Thursday, November 11, 2010

DAY 38 – In Guwahati

Friends,
The Kamakhya Temple is located on top of the Neelanchal Hills. The legend about the establishment of the Temple at the spot is interesting. Sati immolated herself due to the insults hurled on her husband, Shiva, by her father, Daksha. Unable to bear the grief, Shiva launched into a Tandava Nritya holding the immolated body of Sati and started destroying the places where he set foot. Vishnu, concerned about the destruction, used the ‘Sudarshana Chakra’ to cut the body of Sati into 51 pieces. Each place, where the body parts of Sati fell, became a sacred place. The ‘yoni’ of Sati fell on the Neelanchal Hills and the presiding deity of the Temple came to be called ‘Kamakhya Devi’. Similarly, the legend of why the area around Guwahati is known as Kamrup is also quite interesting. After a visit to the Temple and the View Point on top of the Hill, which affords a magnificent view of the city, the River and the Bridge on a clear day, I decided on a masala dosa at ‘Gokula Nandana’. The restaurant is owned by two Kochiites - Padmarajan and his brother. They have established a reputation for cleanliness, taste and service. They operate four eateries at the Railway Station.
The Saraighat Bridge was built in 1963 by the Indian Railways, under the stewardship of the dynamic BC Ganguly, at a cost of Rs.11 crores. This two storey Bridge has a lower deck that carries the railway track and the upper deck that has a two lane carriage way and a pedestrian path. It was the first bridge built to span the mighty Brahmaputra River; till then men and material were transshipped over water between Amingaon and Pundu. During the visit to Guwahati in 1983, I had the opportunity to cross a swollen River in a Steamer. It was an exciting and awesome experience. A visit to the Saraighat Bridge is a must to appreciate the multi-dimensional nature of the bridge.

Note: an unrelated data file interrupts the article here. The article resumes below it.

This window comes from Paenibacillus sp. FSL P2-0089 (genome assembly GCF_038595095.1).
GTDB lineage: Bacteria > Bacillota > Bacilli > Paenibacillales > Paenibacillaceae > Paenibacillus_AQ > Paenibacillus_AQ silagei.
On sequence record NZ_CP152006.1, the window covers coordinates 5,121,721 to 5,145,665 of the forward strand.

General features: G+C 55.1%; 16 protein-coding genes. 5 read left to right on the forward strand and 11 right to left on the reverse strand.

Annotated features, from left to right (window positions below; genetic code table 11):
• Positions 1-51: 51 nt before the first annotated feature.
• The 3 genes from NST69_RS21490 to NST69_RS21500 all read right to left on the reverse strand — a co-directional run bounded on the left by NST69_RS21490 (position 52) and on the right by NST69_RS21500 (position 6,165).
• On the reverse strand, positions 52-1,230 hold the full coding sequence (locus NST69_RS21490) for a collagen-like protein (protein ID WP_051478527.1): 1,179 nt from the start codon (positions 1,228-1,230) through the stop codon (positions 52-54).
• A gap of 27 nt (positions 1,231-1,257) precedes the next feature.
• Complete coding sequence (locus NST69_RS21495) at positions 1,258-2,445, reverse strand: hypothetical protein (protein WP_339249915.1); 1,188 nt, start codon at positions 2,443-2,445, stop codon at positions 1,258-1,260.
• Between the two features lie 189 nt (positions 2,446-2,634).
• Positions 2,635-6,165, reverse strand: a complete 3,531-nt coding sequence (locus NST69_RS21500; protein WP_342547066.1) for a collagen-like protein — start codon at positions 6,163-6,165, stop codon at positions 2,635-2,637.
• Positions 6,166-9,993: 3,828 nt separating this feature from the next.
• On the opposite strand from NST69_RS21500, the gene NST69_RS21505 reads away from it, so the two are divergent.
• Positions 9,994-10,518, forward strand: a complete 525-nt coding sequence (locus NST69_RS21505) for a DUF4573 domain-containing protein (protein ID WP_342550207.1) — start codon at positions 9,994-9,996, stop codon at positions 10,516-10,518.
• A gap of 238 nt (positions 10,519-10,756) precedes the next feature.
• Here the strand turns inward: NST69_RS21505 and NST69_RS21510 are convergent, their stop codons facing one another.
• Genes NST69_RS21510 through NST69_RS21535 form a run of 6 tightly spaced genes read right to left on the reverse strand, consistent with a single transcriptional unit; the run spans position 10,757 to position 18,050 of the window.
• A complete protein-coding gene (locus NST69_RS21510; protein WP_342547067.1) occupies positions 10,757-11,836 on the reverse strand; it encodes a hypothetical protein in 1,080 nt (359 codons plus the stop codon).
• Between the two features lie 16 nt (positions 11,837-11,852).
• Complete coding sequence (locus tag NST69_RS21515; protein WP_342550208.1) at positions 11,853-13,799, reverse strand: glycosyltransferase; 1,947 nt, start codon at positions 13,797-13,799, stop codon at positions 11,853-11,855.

After tucking into Puris and Pongal in Sunder Ram’s house, we decided to trek some distance up the hill in front of the ORH. The going was tough only because I am totally unfit – the villagers would have thought that a steam engine is on the way had they heard me huffing, puffing and panting! A half hour into the ‘trek’ both of us decided that we have done our ‘muscular bodies’ proud and returned without much distress.
Updating the blog posts is becoming increasingly difficult. I have not been able to update since I entered Assam as CDMA and pre-paid connections from outside the NE do not work here. I managed a post paid connection for making phone calls, but I remain challenged on uploading the blog. Tomorrow, I intend to connect up from the railway office. Here on, this is going to be the pattern – bulk updation, whenever I can access the Net.

1 comment:

  1. Taking a road trip might have done wonders for your your waist.
    But that thought is now a waste as I can understand that it is doing more add-on wonders to your waist.

    ReplyDelete